This is, no-doubt, my most asked for topic to do an episode. “Do an episode on bending conduit” they say….”It’ll be fun” they say… Well my friends, strap in, here we go….
First off there are some things to understand about different types of conduits. For example today we’re going to be bending EMT (Electrical Metallic Tubing). This type of conduit is relatively easy to bend using a bender if you’re bending 1/2”, 3/4”, or 1”. Once you get to about 1 1/4” and up this type of conduit requires a larger bender, and a lot of ass behind the person bending it. Normally in this situation a company will use a “Chicago Bender” or an “Machine Bender” (which is normally either electric, pneumatic, hydraulic) See below:
In our example we’re going to be dealing with 1/2”, 3/4”, and 1” EMT. This is the easiest conduit to bend, so for those of you practicing at home – choose 1/2” EMT to start with before moving up to 3/4” or 1” as the ease of use makes the understanding go further.
Understanding The Bender
First thing we talk about is understanding the bender. There are tons of little lines, marks, and numbers on the shoe of a conduit bender, and knowing which one does what is half the battle. To start off, every bender has stamped in it what type of conduit the bender is designed to be used for. A 1/2” bender will say “1/2” EMT Only” or something similar – usually located where the shoe meets the threaded end of the handle. If you flip the bender around 180 degrees, in the same spot there will be a stamp for what size takeoff you’ll need to use to achieve the proper bend with this bender.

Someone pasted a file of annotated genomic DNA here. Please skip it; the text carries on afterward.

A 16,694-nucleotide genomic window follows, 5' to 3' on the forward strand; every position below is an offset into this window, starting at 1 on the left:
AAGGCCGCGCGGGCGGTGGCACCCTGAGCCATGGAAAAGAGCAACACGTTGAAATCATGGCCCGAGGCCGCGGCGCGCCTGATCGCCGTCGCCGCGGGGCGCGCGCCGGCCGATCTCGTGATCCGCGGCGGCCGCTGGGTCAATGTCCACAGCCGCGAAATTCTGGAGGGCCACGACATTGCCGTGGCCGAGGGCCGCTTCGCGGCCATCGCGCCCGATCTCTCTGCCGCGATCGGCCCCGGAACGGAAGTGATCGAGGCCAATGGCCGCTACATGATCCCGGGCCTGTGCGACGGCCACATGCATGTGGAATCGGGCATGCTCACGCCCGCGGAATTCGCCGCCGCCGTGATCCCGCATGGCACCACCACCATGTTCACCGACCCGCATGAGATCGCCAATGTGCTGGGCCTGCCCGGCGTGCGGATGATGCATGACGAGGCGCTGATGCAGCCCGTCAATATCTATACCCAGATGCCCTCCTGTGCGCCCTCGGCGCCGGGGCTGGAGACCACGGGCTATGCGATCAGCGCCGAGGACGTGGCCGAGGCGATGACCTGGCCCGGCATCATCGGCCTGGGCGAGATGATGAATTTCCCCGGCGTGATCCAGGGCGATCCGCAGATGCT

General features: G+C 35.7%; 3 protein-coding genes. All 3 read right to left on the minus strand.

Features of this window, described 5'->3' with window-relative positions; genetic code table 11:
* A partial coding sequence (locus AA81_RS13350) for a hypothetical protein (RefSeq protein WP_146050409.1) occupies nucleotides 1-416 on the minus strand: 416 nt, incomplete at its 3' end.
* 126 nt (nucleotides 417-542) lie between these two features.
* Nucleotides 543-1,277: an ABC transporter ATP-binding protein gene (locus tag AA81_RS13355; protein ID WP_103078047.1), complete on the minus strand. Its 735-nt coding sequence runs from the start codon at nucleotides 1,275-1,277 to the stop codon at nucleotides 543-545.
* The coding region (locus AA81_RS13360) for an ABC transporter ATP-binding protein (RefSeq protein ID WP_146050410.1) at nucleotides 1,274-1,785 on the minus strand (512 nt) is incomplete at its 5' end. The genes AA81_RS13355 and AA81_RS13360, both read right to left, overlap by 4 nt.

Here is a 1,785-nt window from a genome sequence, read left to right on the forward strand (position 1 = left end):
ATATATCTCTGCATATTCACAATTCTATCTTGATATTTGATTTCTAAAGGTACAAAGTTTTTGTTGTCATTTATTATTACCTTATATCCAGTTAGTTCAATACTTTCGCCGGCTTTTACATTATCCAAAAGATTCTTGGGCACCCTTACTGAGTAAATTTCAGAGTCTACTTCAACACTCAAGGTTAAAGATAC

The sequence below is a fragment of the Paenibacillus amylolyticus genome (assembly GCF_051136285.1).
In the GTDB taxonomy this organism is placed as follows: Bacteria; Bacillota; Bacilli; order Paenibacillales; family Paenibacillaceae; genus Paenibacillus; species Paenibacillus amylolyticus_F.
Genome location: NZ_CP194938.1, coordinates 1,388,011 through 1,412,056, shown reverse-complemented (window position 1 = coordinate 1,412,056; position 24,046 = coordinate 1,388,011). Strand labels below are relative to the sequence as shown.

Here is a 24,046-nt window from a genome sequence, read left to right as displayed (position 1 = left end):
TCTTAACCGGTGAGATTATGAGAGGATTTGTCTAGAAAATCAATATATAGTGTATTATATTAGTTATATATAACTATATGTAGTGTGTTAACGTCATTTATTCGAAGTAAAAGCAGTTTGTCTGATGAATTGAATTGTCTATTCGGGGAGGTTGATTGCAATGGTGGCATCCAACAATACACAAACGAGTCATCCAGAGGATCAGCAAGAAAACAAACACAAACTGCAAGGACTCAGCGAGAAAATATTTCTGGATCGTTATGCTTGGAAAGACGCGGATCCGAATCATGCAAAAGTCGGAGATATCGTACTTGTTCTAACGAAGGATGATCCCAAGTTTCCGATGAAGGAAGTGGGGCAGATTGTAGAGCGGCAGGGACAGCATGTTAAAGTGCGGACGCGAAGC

Next are the lines that say 10, 22.5, 30, 45, and 60 next to them. These are your angles of bend radius. To bend a 30 degree angle with a conduit bender, you bend the pipe up from the ground until the 30 degree line on the bender is parallel to the pipe and floor. You would flip the bender over and repeat this step if you were trying to bend a 30 degree offset to overcome an obstacle.
Probably the most important mark to learn is the “arrow” – this is the marker you’ll use most often when bending 90’s or offsets. If you need to bend a 90 or offset at 65” you’ll mark your pipe and line the arrow up with the mark, and bend accordingly.